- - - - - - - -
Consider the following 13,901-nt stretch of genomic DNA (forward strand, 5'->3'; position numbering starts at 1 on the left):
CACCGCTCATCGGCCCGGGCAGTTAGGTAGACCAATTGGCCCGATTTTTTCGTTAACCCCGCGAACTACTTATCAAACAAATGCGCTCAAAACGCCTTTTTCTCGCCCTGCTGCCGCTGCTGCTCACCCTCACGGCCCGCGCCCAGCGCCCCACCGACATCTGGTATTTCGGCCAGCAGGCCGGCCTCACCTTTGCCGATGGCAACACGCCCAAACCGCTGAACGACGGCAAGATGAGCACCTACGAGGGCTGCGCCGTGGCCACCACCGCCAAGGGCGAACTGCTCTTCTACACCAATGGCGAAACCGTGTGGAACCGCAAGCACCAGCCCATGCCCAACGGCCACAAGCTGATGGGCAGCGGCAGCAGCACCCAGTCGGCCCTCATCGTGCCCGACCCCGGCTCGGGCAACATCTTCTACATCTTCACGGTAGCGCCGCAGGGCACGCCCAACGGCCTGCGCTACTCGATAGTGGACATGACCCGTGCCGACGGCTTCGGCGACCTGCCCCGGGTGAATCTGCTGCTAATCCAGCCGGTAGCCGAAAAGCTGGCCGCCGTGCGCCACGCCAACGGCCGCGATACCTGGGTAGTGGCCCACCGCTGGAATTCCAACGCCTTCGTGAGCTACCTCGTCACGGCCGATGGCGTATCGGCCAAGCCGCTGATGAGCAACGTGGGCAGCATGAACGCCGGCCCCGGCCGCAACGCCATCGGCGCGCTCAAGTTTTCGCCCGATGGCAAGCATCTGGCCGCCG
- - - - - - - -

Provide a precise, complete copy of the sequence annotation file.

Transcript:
Consider the following 13,901-nt stretch of genomic DNA (forward strand, 5'->3'; position numbering starts at 1 on the left):
CACCGCTCATCGGCCCGGGCAGTTAGGTAGACCAATTGGCCCGATTTTTTCGTTAACCCCGCGAACTACTTATCAAACAAATGCGCTCAAAACGCCTTTTTCTCGCCCTGCTGCCGCTGCTGCTCACCCTCACGGCCCGCGCCCAGCGCCCCACCGACATCTGGTATTTCGGCCAGCAGGCCGGCCTCACCTTTGCCGATGGCAACACGCCCAAACCGCTGAACGACGGCAAGATGAGCACCTACGAGGGCTGCGCCGTGGCCACCACCGCCAAGGGCGAACTGCTCTTCTACACCAATGGCGAAACCGTGTGGAACCGCAAGCACCAGCCCATGCCCAACGGCCACAAGCTGATGGGCAGCGGCAGCAGCACCCAGTCGGCCCTCATCGTGCCCGACCCCGGCTCGGGCAACATCTTCTACATCTTCACGGTAGCGCCGCAGGGCACGCCCAACGGCCTGCGCTACTCGATAGTGGACATGACCCGTGCCGACGGCTTCGGCGACCTGCCCCGGGTGAATCTGCTGCTAATCCAGCCGGTAGCCGAAAAGCTGGCCGCCGTGCGCCACGCCAACGGCCGCGATACCTGGGTAGTGGCCCACCGCTGGAATTCCAACGCCTTCGTGAGCTACCTCGTCACGGCCGATGGCGTATCGGCCAAGCCGCTGATGAGCAACGTGGGCAGCATGAACGCCGGCCCCGGCCGCAACGCCATCGGCGCGCTCAAGTTTTCGCCCGATGGCAAGCATCTGGCCGCCG